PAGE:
With the Queen visiting Dublin and the Republic considering joining the Commonwealth of Nations, is Ireland crossing a threshold? Lewis Holden comments.

The Queen is making an historic visit to Ireland this week, the first time a reigning British monarch has visited Dublin in more than 100 years. The visit represents the crossing of the threshold for the Irish people — and perhaps another threshold may soon be crossed.

In October, the people of Ireland will go to the polls to elect their head of state, the President of Ireland. Currently leading the race is independent senator David Norris, an openly gay candidate who has gained his nomination from four county councils across Ireland. The contrast with the secretive way Governors-General are selected and dismissed by Prime Ministers couldn't be greater.

But the really interesting thing about Norris is his view that the Republic of Ireland should join the Commonwealth. While the Irish presidency is a non-executive position, the president can openly discuss issues of national identity. Indeed, it's refreshing to see that a candidate for the presidency can openly argue for (or against) something like an international organisation. Compare that, again, with the position of the Governors-General. Whenever they take a view on anything, it apparently imperils the "neutrality" of the Crown.

In May last year, Norris spoke at the launch of a book calling for Ireland's membership of the association. He argued that the Queen's role in the organisation is today simply "titular" and that the Commonwealth provides financial, political and sporting links Ireland otherwise misses out on. The senator also correctly identified that today the majority of members of the Commonwealth are republics.

This wasn't the case when Ireland became ineligible for membership on April 18, 1949. When Ireland declared itself a republic the British Commonwealth – as it was then known – required all members to be "united by a common allegiance to the [British] Crown" as per the Statute of Westminster 1931. Ireland's declaration was signalled at the 1948 Commonwealth Prime Minister's Conference (the forerunner of the modern Commonwealth Heads of Government Meeting, itself renamed because of republican membership), along with India. Indian Prime Minister Nehru told the conference India's new constitution would declare that country a republic by 1950. The Prime Ministers were unable to reach agreement on how to handle republican members of the Commonwealth. In the meantime, Ireland declared its republican status on April 18 and excluded itself from the British Commonwealth.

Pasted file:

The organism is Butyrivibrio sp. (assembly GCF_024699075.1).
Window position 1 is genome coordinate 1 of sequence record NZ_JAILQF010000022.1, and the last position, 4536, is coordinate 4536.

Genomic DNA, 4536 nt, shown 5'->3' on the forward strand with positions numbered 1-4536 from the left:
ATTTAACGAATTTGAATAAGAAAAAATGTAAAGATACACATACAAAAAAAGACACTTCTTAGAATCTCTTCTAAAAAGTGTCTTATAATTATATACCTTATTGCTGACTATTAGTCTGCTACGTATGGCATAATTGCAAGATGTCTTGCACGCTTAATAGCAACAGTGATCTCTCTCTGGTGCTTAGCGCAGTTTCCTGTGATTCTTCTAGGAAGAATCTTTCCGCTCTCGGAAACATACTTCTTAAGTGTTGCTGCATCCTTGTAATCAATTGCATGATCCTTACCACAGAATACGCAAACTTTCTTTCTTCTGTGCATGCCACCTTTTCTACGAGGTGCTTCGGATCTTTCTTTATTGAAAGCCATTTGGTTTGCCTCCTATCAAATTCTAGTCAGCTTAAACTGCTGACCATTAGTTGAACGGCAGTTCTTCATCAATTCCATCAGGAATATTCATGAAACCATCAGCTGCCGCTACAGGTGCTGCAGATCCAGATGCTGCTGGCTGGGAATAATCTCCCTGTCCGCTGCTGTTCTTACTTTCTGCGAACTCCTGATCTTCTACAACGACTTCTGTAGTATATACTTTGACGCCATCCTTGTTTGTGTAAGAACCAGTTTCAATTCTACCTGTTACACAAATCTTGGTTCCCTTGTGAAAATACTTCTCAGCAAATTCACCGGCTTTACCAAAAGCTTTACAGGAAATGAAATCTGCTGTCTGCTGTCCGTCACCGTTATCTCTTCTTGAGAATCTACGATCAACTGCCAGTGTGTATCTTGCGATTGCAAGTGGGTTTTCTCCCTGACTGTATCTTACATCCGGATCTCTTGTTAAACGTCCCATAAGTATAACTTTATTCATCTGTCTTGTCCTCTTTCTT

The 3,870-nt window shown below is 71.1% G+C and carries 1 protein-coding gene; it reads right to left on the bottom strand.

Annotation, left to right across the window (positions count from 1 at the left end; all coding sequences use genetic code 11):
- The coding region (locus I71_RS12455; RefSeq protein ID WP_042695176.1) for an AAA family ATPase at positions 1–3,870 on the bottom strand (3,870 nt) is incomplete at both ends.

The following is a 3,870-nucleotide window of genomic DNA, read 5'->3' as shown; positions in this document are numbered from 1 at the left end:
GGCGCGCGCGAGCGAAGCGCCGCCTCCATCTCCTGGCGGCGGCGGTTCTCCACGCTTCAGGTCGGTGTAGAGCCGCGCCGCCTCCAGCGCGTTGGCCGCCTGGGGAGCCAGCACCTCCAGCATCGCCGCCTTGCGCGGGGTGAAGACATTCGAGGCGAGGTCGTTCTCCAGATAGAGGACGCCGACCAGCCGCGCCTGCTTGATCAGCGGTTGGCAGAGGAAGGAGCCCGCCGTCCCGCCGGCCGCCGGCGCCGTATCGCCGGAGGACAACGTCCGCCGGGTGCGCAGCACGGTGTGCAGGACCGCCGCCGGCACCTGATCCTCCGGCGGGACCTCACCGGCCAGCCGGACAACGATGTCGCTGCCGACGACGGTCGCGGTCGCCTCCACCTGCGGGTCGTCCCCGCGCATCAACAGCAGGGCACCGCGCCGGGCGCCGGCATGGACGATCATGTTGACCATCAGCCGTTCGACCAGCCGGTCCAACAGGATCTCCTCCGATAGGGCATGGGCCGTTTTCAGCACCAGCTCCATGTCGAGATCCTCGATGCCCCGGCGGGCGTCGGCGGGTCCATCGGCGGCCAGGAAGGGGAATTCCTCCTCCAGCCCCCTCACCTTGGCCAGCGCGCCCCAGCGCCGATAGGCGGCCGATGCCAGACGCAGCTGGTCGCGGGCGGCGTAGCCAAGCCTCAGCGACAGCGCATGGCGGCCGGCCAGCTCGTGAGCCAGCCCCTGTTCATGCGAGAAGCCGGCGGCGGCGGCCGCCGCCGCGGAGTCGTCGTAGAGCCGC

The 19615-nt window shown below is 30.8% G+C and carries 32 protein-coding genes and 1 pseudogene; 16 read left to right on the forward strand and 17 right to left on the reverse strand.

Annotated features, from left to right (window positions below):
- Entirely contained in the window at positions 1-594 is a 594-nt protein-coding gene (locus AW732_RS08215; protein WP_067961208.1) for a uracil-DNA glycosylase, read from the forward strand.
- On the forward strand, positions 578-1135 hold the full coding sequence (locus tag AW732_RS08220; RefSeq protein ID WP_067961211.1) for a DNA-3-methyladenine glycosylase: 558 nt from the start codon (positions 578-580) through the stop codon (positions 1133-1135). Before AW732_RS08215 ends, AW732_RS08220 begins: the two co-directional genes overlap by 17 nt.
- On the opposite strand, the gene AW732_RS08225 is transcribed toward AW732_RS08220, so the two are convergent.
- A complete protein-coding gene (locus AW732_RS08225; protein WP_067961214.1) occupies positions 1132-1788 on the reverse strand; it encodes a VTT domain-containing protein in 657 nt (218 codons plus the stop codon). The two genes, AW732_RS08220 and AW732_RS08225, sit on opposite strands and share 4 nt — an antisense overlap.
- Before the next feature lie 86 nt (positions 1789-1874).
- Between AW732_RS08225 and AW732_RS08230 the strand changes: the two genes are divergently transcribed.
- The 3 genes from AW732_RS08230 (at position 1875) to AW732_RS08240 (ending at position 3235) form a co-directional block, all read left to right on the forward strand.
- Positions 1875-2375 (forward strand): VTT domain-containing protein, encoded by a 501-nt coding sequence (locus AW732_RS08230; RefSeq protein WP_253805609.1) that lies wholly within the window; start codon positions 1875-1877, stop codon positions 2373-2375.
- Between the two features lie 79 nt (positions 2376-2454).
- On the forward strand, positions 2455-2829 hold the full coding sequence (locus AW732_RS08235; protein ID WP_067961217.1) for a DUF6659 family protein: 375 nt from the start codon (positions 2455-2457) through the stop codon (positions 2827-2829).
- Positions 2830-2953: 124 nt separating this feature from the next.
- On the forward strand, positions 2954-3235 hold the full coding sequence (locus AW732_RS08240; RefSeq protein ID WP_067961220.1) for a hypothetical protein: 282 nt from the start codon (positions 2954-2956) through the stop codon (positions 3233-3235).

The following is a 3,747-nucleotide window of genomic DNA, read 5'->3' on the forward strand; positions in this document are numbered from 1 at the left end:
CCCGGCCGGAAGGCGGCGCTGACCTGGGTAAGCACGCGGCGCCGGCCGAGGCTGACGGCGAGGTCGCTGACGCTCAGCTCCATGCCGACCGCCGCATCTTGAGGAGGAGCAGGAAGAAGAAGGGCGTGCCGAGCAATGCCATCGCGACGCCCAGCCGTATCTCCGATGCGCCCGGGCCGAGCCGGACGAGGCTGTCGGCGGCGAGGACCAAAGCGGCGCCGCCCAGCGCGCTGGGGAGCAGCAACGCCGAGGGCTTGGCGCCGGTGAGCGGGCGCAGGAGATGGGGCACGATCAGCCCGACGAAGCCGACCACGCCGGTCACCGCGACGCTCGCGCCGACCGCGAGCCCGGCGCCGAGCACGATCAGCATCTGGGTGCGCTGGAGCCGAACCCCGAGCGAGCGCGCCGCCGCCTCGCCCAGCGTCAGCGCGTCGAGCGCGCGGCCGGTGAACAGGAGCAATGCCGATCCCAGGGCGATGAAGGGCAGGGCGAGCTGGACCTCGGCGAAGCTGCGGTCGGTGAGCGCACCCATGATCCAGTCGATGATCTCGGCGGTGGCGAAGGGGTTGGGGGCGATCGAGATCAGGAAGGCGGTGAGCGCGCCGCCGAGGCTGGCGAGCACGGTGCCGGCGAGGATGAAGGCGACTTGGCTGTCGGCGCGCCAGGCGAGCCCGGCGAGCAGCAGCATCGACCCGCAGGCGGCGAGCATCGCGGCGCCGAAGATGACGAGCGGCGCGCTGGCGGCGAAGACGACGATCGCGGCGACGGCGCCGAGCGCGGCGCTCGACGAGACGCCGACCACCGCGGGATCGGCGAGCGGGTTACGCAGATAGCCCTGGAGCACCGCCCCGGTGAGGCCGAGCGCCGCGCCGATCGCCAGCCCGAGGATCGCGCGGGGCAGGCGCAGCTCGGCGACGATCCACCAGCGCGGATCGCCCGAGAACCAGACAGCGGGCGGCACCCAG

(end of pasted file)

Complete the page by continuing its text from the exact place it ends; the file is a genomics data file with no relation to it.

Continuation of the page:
Senator David Norris: front-runner for the Irish presidency
Ten days later, on 28 April, a hurriedly arranged second Prime Minister's conference agreed to a compromise on the issue of allegiance to the Crown by creating the "Head of the Commonwealth", a position held by the British Monarch. This was the so-called London Declaration. India remained a member as a republic, followed in close succession by a number of African states. The only requirement was republican members re-apply for membership on becoming republics, which was later scrapped in 2007.

This loophole was used by apartheid South Africa and Rabuka's Fiji to leave the Commonwealth on declaring themselves republics. Neither reapplied for membership until after political reform took place in each country (Fiji remains suspended because of the 2006 coup, led, ironically by a monarchist commodore of the Fijian navy). The loophole is often cited by monarchists as some sort of mechanism to exclude Australia (or New Zealand or Canada) from the Commonwealth should we become republics. Sadly, looking at the popular perceptions of the Commonwealth and monarchy (such as a recent New Zealand Herald poll asking whether New Zealanders should keep the Queen and Commonwealth membership versus becoming a republic, for example), putting that lie to bed will still take some time.

So, Ireland's non-membership of the Commonwealth is largely an accident of history that has never been corrected. The reason for this is something of a mystery, but it's obvious that there is continuing ill-feeling towards the former British Empire. The Commonwealth is wrongly seen as the inheritor of this legacy. In fact, the modern Commonwealth is the antithesis of an Empire. As a voluntary organisation of sovereign states, the Commonwealth is the most practical expression of our common heritage. We also get the Commonwealth Games, an excellent opportunity for our athletes to compete on the world stage.

Unlike retaining the British the monarchy, Commonwealth membership does not undermine our sense of national identity. It would not prevent us from having a head of state of our own — indeed most of the arguments for retaining our "British heritage" relate to the benefits we accrue from the monarchy.

It's not hard to see why David Norris wants Ireland to join the modern Commonwealth. Perhaps most importantly, Ireland's membership of the Commonwealth would provide a boost to republicans in Australia. Here is a state that gradually removed the British monarchy from its Constitution and transitioned to a republic. The Republic of Ireland is probably the most-cited example of a successful Westminster-style parliamentary republic. The office Norris is running for is a great example of what a "president of Australia" could look and act like (and, of course, what they wouldn't do as detractors claim). Being able to add "in the Commonwealth" to that increases the authority of that proposition greatly. We should welcome the Irish back into the Commonwealth with open arms.  

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